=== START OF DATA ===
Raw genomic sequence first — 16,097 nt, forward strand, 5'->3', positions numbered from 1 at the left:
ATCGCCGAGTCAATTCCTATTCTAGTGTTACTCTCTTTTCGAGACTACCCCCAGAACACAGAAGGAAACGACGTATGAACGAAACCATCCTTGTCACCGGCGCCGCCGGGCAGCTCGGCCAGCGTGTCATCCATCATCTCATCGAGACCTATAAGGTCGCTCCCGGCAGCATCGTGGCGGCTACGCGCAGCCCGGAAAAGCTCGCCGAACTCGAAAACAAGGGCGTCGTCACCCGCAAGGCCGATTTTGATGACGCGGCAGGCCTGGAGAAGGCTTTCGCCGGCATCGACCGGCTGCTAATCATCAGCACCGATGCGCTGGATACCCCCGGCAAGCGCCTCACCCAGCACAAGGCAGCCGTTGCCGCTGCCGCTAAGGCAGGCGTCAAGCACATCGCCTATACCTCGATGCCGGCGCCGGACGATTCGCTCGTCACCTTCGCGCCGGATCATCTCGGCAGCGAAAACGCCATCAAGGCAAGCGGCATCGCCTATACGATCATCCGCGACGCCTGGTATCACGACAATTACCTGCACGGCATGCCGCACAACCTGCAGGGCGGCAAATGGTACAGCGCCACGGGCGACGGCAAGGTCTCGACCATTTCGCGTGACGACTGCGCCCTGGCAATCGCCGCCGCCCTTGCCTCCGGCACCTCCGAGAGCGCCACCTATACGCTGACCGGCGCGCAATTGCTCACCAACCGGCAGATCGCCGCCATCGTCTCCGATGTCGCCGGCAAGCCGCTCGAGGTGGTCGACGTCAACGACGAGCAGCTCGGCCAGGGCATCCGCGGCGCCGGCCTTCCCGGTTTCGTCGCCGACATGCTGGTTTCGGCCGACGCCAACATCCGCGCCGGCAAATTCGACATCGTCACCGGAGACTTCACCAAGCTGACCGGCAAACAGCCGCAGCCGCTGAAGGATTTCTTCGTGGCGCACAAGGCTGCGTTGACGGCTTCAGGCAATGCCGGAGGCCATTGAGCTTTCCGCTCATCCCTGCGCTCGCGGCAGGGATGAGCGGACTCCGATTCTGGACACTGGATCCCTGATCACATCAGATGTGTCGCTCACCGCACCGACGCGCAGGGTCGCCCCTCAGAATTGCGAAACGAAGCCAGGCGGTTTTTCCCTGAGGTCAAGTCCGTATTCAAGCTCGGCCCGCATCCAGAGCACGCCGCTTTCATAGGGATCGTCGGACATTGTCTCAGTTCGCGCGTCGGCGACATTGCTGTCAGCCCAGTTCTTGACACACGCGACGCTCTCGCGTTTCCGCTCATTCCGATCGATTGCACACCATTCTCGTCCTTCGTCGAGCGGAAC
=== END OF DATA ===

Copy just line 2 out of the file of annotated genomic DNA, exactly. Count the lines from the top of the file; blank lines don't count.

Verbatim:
ATCGCCGAGTCAATTCCTATTCTAGTGTTACTCTCTTTTCGAGACTACCCCCAGAACACAGAAGGAAACGACGTATGAACGAAACCATCCTTGTCACCGGCGCCGCCGGGCAGCTCGGCCAGCGTGTCATCCATCATCTCATCGAGACCTATAAGGTCGCTCCCGGCAGCATCGTGGCGGCTACGCGCAGCCCGGAAAAGCTCGCCGAACTCGAAAACAAGGGCGTCGTCACCCGCAAGGCCGATTTTGATGACGCGGCAGGCCTGGAGAAGGCTTTCGCCGGCATCGACCGGCTGCTAATCATCAGCACCGATGCGCTGGATACCCCCGGCAAGCGCCTCACCCAGCACAAGGCAGCCGTTGCCGCTGCCGCTAAGGCAGGCGTCAAGCACATCGCCTATACCTCGATGCCGGCGCCGGACGATTCGCTCGTCACCTTCGCGCCGGATCATCTCGGCAGCGAAAACGCCATCAAGGCAAGCGGCATCGCCTATACGATCATCCGCGACGCCTGGTATCACGACAATTACCTGCACGGCATGCCGCACAACCTGCAGGGCGGCAAATGGTACAGCGCCACGGGCGACGGCAAGGTCTCGACCATTTCGCGTGACGACTGCGCCCTGGCAATCGCCGCCGCCCTTGCCTCCGGCACCTCCGAGAGCGCCACCTATACGCTGACCGGCGCGCAATTGCTCACCAACCGGCAGATCGCCGCCATCGTCTCCGATGTCGCCGGCAAGCCGCTCGAGGTGGTCGACGTCAACGACGAGCAGCTCGGCCAGGGCATCCGCGGCGCCGGCCTTCCCGGTTTCGTCGCCGACATGCTGGTTTCGGCCGACGCCAACATCCGCGCCGGCAAATTCGACATCGTCACCGGAGACTTCACCAAGCTGACCGGCAAACAGCCGCAGCCGCTGAAGGATTTCTTCGTGGCGCACAAGGCTGCGTTGACGGCTTCAGGCAATGCCGGAGGCCATTGAGCTTTCCGCTCATCCCTGCGCTCGCGGCAGGGATGAGCGGACTCCGATTCTGGACACTGGATCCCTGATCACATCAGATGTGTCGCTCACCGCACCGACGCGCAGGGTCGCCCCTCAGAATTGCGAAACGAAGCCAGGCGGTTTTTCCCTGAGGTCAAGTCCGTATTCAAGCTCGGCCCGCATCCAGAGCACGCCGCTTTCATAGGGATCGTCGGACATTGTCTCAGTTCGCGCGTCGGCGACATTGCTGTCAGCCCAGTTCTTGACACACGCGACGCTCTCGCGTTTCCGCTCATTCCGATCGATTGCACACCATTCTCGTCCTTCGTCGAGCGGAAC